When humankind started to realise that beautiful natural resources could be profited from, environmental degradation began to take centrestage. Although, it is fun to have a vacation in some exotic destination, the fact remains that the tourist lifestyle tends to take its toll faster in the surrounding environment. For instance, a fishing community of 100 families in a remote island has a very small impact but if you add a couple of hotels, bars and yachts; there is a huge chance for pollution to triple.
Fortunately, eco-tourism allows everyone to enjoy and preserve nature at the same time. Green travel doesn’t only consider the environment but also includes the welfare of the locals who take care of the area.
Contrary to popular belief, eco-tourism is not a modern idea. Historical evidence suggests that, even during the time of Aristotle, eco-tourism was practiced. In the olden times, people satisfied their curiosity through exploration. The general goal was to understand the people and culture. Explorers also desired to learn about food and vegetation, without disturbing the normal process of things. Our ancestors might not have been aware that they started the basic principle that became the principle for green travel. In recent history, eco-tours started to make a comeback in the early 80’s in places like Ecuador, Nepal and Costa Rica.
Travellers, who are sensitive to the needs of the environment, support eco-tourism. When done right, nature can reap many benefits from this type of tour. One major advantage is for profits to be used in conservation efforts for a particular country, region or locality. Still, the study of eco-tourism is relatively new. Non-supporters of eco-tourism claim that profits do not trickle down to the locals, and do not help uplift economic conditions in the area. Whether this statement is true or not, depends on the government, private sector, and the culture of a certain place.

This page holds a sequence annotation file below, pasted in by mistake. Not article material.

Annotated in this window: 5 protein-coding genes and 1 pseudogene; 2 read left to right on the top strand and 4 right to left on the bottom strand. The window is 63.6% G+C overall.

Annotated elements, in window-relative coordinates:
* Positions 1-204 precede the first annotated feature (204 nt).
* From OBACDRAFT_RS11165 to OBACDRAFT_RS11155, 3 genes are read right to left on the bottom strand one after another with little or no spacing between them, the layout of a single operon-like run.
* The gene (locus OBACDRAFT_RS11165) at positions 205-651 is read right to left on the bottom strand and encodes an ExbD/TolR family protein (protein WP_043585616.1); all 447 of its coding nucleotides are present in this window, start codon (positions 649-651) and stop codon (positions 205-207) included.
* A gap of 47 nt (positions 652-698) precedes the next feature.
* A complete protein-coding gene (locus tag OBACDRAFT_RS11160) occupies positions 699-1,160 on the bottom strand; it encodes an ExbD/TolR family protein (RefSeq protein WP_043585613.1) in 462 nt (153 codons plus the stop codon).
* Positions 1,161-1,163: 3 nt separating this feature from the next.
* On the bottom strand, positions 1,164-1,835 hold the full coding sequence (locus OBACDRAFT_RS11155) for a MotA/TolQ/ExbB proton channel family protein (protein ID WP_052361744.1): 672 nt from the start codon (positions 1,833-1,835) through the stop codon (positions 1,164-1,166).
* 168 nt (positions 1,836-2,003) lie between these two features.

If you are wondering how eco-tours are conducted, take this example from Kenya. The grasslands managed by the Maasai group have migratory wildebeest and antelope that roam freely. Tourists are able to rent private lodges in the ranch in exchange for traveller’s fees. The locals use the money to pay for the healthcare and education of their children, in addition to expenses related to wildlife protection.
Aboriginal people, residing in Alice Springs, Australia enlisted the help of an anthropologist for a 10-day tour offered to small groups of tourists. Travellers get to experience camping in the bush together with an aboriginal tribe. Visitors become more educated on desert ecology and learn about practical survival skills in the outback. At night, everyone gathers around the fire while local specialties are served. Through this activity, the natives are able to share their culture and traditions with people from around the world. All earnings go to the tribal families.
More and more destinations are opening eco-tours. This is an answer to the growing interest for unique and educational vacation activities. Popular destinations for green travel include dive spots managed by the Palau Conservation Society. In Costa Rica, organisations like Key to Costa Rica and the Costa Rican Tourism Institute can be contacted for details on eco-friendly resorts, hotels and lodges. Norway, India and Kenya are also popular choices for eco-tourism.
Ecotourism in Singapore
Highly urbanised with plenty of sky-scrapping residential and commercial buildings, Singapore would probably not feature on the ecotourism radar screen. However, the tiny island does boast its fair share of green spots.
Marina Barrage is one great example of Singapore’s unique approach to environmental sustainability. Built across the mouth of the Marina Channel, the Marina Barrage blocks out seawater and creates Singapore’s 15th reservoir – the first in the heart of the city. It spreads over a catchment area of 10,000 hectares, which amounts to one-sixth the size of Singapore. The dam can be viewed, together with the Sustainable Singapore Gallery located within the dam, an interesting showcase that highlights the government’s efforts towards environmental sustainability.
Nature buffs can head down to Bukit Timah Nature Reserve, one of the largest tracts of primary rainforests left in Singapore. The forest served as botanical collecting ground for more than a century, where the first known specimens of many species of Malayan plants were obtained. Another ecological jewel is the Sungei Buloh Wetland Reserve – a mangrove forest that protects an awesome number of resident birds such as herons, kingfishers and sunbirds. The National Parks Board has guided tours by park specialists on selected weekends.